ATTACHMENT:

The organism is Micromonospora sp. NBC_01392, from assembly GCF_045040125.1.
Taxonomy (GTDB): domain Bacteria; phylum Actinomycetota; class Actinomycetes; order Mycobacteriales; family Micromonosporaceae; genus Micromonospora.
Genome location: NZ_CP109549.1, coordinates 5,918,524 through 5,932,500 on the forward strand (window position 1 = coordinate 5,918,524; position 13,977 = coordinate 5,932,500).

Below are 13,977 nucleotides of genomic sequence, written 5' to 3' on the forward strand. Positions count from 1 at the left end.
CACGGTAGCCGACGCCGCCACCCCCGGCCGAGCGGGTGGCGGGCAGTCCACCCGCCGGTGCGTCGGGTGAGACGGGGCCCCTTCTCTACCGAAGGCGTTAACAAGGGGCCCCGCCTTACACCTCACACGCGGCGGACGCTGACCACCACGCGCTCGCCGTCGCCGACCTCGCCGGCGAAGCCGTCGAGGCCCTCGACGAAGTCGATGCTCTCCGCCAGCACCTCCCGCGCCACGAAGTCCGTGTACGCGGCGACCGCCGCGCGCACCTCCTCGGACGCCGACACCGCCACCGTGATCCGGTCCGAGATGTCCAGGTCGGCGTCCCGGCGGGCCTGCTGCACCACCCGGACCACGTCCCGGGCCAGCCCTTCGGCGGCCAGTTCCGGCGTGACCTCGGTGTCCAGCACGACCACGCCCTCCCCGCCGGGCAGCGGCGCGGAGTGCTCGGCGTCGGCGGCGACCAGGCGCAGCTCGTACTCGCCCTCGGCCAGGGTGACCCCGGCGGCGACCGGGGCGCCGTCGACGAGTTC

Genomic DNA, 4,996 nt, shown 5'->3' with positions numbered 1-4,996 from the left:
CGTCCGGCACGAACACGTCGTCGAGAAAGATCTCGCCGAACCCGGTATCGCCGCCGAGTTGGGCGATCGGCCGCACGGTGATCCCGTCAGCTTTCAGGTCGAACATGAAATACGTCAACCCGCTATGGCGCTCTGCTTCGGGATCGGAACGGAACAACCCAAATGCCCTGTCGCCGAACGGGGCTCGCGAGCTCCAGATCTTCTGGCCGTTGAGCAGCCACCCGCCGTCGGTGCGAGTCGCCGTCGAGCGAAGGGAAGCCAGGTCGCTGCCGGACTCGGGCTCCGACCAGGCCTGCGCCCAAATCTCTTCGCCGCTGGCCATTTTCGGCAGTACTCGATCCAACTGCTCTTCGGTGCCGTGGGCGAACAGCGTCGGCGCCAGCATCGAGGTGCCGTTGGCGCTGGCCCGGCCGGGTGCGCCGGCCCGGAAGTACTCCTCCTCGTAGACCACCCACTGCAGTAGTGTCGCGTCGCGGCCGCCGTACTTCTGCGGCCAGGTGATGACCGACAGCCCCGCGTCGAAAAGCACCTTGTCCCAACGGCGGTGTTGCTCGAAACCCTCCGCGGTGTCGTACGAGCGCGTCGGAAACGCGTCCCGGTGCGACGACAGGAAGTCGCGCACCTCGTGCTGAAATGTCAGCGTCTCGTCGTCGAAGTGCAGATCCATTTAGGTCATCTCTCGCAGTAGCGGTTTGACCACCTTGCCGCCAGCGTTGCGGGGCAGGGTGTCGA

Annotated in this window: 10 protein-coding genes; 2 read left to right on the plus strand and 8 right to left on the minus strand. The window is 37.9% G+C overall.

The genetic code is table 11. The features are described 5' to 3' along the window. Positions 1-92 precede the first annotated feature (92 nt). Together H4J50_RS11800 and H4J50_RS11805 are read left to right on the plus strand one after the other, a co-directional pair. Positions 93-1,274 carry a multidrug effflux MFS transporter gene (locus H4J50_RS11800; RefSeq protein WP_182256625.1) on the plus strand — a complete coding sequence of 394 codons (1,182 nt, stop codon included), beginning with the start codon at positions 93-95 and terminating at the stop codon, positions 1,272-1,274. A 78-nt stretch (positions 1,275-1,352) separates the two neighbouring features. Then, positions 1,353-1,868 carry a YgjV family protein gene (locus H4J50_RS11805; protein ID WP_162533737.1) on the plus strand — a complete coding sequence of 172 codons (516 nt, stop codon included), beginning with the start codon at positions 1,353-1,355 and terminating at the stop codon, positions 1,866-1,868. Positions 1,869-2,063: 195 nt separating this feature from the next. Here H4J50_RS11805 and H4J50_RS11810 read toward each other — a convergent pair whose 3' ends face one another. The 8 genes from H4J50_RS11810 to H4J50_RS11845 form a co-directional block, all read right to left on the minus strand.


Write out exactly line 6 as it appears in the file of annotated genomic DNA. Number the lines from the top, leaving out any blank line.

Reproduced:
Genomic DNA, 4,996 nt, shown 5'->3' with positions numbered 1-4,996 from the left: